Stems viny, to 4 m, without cobwebby pubescence, nearly glabrous, or moderately pilose-pubescent proximal to nodes. Leaf blade mostly 1-pinnate, some simple; leaflets usually 4-8 plus additional tendril-like terminal leaflet, lanceolate to ovate, unlobed or 2-3-lobed, or most proximal 3-foliolate, 2-12 × 1-5(-6) cm, thin, not conspicuously reticulate; surfaces abaxially sparsely to densely pilose, not glaucous. Inflorescences axillary, 1-7-flowered; bracts well above base of peduncle/pedicel. Flowers broadly urn-shaped to bell-shaped; sepals pale lavender to reddish purple, grading to cream-yellow toward tip, ovate-lanceolate, 1.5-3 cm, margins not expanded, very thick, not crispate, tomentose, tips acuminate, recurved, abaxially sparsely to densely pubescent. Achenes: bodies silky-pubescent; beak 2.5-6 cm, plumose. 2 n = 16. Flowering spring-summer. Wooded cliffs and stream banks; 0-1400 m; Ala., Ark., Del., D.C., Ga., Ill., Ind., Ky., Md., Miss., Mo., N.C., Ohio, Pa., S.C., Tenn., Va., W.Va. The Fox Indians prepared a drink from the roots of Clematis viorna to use medicinally as a panacea (D. E. Moerman 1986).
From Flora of Indiana (1940) by Charles C. Deam
Infrequent to rare throughout the state except in the northern two tiers of counties where it is either absent or very rare. Clark's report from Marshall County is the only one from these counties. It is found mostly on the rocky, wooded slopes of streams. The leaves of this species, as of the next two [Clematis pitcheri and C. virginiana], are variable in the amount of the pubescence of the lower surface of the leaflets. Some are nearly glabrous while the majority are more or less densely pubescent. Plants with the apex of the leaflets long-acuminate are Clematis Ridgwayi Standley. I have a specimen of this form from Martin County named for me by Standley, and I have specimens from other counties which I refer to it.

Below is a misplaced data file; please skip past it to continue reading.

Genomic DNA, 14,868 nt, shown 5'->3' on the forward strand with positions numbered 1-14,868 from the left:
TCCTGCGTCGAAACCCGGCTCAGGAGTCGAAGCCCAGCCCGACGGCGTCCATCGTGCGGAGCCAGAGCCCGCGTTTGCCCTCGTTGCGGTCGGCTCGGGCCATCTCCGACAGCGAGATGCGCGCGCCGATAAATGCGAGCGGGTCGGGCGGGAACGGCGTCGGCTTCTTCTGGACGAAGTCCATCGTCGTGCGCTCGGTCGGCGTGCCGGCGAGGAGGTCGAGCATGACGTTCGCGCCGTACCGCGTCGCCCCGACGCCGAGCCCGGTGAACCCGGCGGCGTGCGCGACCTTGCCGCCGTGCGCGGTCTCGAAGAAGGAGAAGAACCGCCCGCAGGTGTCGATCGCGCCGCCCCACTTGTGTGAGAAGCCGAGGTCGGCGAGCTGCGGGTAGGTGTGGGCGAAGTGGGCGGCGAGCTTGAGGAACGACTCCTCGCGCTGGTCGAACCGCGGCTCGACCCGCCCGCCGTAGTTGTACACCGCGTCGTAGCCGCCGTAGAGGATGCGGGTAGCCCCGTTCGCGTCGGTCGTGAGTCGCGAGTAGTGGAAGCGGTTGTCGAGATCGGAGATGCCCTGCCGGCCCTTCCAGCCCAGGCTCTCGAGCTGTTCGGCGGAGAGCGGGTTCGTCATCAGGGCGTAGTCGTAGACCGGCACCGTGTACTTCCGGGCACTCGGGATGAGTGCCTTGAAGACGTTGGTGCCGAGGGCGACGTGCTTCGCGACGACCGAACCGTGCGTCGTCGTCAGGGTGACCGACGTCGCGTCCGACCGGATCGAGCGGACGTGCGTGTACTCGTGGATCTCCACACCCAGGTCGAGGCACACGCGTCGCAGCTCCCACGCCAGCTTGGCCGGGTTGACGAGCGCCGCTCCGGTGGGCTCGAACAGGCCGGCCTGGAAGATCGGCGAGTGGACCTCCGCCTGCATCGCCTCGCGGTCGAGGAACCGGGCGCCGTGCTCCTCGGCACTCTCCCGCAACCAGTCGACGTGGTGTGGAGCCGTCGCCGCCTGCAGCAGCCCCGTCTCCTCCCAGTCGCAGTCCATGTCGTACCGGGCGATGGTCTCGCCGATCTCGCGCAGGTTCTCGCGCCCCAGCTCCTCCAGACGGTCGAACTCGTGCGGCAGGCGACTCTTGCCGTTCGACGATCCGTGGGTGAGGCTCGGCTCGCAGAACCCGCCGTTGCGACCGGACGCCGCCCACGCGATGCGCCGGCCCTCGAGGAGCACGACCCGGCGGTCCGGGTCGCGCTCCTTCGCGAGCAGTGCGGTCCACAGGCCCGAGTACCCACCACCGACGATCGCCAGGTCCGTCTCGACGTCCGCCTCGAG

Stem climbing, generally somewhat hairy at least at the nodes; principal lvs with 2-4 pairs of lfls, some of the lfls often trifoliolate; lfls lanceolate to ovate, entire or 2-3-lobed, thin, not prominently veined, generally hairy beneath and at the rachis-joints, not glaucous; cal urceolate; sep ovate or lance-ovate, 1.5-2.5 cm, caudate-acuminate, thinly hairy on the back, densely tomentose at the margins; style at anthesis hirsute, at maturity 3-5 cm, densely plumose throughout; 2n=16. Moist woods and thickets; Pa. to Ill. and Mo., s. to Ga. and Miss. (C. gattingeri; Viorna viorna; V. flaccida, a more hairy form)
Gleason, Henry A. & Cronquist, Arthur J. 1991. Manual of vascular plants of northeastern United States and adjacent Canada. lxxv + 910 pp.